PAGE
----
This will be our sixth year there, splitting our years, with about six months in Saint-Chinian and six in the United States.

We have loved it from the start, but every year that we’ve been there, we have loved it increasingly and have constantly thanked whatever forces it was that had originally led us there – and all of this without a list!

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Let’s meat again!

At the end of February, I got together with friends to explore the making of terrines and pates.  Some were to be for the store cupboard and others were to be eaten right away.

A recipe for rabbit terrine came from Simon Hopkinson’s book Roast Chicken and Other Stories; the recipe for perfect smoked mackerel pate came from Felicity Cloake; and from Jamie Oliver’s website came a recipe for pork rillons.

We started our cooking session with the rillons, which we had planned to eat for our lunch.  The pork belly had been cut up and salted the night before.  After being rinsed and dried, the pieces went into a frying pan with a little lard, to be browned all over.

The smell of the sizzling pork was wonderful!!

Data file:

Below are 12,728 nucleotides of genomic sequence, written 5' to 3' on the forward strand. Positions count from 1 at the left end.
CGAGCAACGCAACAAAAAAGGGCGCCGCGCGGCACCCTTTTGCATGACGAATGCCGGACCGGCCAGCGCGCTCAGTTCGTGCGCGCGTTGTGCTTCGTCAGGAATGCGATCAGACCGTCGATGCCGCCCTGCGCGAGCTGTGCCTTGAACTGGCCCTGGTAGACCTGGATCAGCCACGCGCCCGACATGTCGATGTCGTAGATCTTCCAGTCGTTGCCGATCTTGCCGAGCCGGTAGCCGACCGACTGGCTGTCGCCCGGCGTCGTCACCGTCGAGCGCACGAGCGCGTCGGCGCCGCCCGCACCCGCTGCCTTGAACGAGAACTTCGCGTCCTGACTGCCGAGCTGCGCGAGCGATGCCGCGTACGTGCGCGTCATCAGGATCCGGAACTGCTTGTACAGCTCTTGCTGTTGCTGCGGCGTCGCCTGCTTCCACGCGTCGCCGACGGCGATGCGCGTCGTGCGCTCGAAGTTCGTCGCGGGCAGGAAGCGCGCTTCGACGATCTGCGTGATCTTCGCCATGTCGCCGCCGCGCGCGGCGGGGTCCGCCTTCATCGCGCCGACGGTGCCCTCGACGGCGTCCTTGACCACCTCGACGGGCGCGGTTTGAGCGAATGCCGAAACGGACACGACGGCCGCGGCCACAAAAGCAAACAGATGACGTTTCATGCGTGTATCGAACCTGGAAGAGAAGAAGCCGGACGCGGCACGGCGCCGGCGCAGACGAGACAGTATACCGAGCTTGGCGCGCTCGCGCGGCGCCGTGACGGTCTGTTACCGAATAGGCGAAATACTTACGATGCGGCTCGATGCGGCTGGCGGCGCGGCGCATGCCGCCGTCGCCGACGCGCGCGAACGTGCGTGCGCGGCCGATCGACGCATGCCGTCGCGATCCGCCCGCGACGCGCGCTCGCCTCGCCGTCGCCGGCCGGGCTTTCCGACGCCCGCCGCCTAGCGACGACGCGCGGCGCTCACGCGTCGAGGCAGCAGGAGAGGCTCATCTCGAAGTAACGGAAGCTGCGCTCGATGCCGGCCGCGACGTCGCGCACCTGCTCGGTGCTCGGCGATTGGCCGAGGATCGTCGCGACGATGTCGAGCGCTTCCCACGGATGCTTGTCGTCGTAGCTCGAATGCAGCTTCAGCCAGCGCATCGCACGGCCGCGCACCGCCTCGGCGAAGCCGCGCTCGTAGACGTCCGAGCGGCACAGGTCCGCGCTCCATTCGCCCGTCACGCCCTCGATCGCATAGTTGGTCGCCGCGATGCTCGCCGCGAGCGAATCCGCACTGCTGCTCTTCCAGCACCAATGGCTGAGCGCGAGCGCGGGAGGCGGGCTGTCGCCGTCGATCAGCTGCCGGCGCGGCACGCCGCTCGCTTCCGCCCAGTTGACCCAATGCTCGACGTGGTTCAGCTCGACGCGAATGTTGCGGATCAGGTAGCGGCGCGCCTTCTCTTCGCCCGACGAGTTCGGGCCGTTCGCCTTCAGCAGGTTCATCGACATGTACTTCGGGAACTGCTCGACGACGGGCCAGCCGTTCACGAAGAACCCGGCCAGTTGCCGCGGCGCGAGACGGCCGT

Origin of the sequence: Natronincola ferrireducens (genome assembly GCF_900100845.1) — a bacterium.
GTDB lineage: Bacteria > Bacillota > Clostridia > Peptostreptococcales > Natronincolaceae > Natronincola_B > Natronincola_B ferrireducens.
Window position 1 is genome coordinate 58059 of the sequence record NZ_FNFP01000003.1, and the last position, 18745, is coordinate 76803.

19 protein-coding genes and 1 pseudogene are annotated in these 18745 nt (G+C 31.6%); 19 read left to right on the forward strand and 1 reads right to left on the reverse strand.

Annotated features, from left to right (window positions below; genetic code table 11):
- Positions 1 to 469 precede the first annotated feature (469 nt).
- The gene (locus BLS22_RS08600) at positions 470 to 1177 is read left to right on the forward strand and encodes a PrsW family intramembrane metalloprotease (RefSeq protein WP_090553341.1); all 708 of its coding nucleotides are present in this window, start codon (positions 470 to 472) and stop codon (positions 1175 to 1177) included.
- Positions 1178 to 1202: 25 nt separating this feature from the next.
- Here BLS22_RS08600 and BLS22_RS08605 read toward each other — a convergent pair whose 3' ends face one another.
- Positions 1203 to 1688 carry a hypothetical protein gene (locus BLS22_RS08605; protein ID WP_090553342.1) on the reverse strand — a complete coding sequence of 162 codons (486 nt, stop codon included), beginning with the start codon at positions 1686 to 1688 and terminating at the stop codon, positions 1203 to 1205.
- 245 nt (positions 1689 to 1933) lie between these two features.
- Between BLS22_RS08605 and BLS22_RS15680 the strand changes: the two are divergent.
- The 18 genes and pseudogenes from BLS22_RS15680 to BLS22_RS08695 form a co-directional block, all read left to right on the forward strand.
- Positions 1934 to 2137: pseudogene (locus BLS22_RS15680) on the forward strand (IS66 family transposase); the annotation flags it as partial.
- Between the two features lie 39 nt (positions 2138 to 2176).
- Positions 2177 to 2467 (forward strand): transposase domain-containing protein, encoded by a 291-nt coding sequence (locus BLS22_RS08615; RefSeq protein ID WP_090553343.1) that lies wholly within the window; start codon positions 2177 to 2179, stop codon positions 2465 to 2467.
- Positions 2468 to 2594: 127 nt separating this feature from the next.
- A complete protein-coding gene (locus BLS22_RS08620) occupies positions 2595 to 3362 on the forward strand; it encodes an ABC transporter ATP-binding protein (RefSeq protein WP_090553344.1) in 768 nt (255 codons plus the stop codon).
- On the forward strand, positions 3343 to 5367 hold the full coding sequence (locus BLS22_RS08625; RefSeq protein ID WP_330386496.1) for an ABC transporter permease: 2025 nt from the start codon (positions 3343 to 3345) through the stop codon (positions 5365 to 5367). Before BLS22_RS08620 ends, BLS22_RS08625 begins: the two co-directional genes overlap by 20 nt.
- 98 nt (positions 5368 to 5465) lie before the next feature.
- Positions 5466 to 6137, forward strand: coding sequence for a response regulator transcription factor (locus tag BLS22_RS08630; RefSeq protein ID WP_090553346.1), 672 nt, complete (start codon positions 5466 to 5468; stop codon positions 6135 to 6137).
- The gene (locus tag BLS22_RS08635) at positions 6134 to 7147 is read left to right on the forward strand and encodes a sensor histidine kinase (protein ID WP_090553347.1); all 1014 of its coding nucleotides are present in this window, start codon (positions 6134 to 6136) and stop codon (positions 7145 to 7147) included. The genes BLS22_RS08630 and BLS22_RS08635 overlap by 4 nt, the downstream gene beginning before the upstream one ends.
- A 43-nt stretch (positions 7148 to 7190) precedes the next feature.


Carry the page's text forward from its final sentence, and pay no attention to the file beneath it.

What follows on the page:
The remaining ingredients for this dish had already been prepared.

The browned pork cubes were put into an oven-proof dish, along with the herbs, the garlic, some lard and white wine.  The dish went into the oven for an hour and a half!

With the rillons out of the way, we started on the rabbit terrine.  The recipe called for a small rabbit, pork back fat, skinless belly pork, pork fillet, bacon rashers, onion, garlic, butter, egg, herbs, breadcrumbs, cognac, salt and pepper – quite a list!!

The butcher had already boned the rabbit, which was incredibly helpful!  In his introduction to the recipe, Simon Hopkinson calls for all ingredients to be chopped by hand, as the resultingtexture is nicer.  We chopped everything into small pieces, but the results were still a little too coarse for our liking.

We chopped some of the meat using two very sharp knives – that worked fairly well!

The hand-chopping took a lot of time and elbow-grease, so we put some of the meat through an old-fashioned meat grinder.

The remaining ingredients were mixed with the chopped meat..

… and then we packed the mixture into terrine jars – the kind that seal with a clip and a rubber band.

The terrines were put in a deep baking dish.  Hot water was added to come halfway up the jars, and then the dish went into the oven for just over an hour.

At that point, we were ready for a little aperitif!!

After a few sips of vin d’orange, we made the perfect smoked mackerel pate.  The recipe was very simple.  Smoked mackerel fillets were skinned (and any remaining bones removed), then pureed in a food processor with cream cheese, creme fraiche, and horseradish.  A few grinds of black pepper, some lemon juice and some chopped dill were folded in, and that was it!

I had dug up a horseradish root from my garden – somehow it looked a little like a sea creature, don’t you think?? 🙂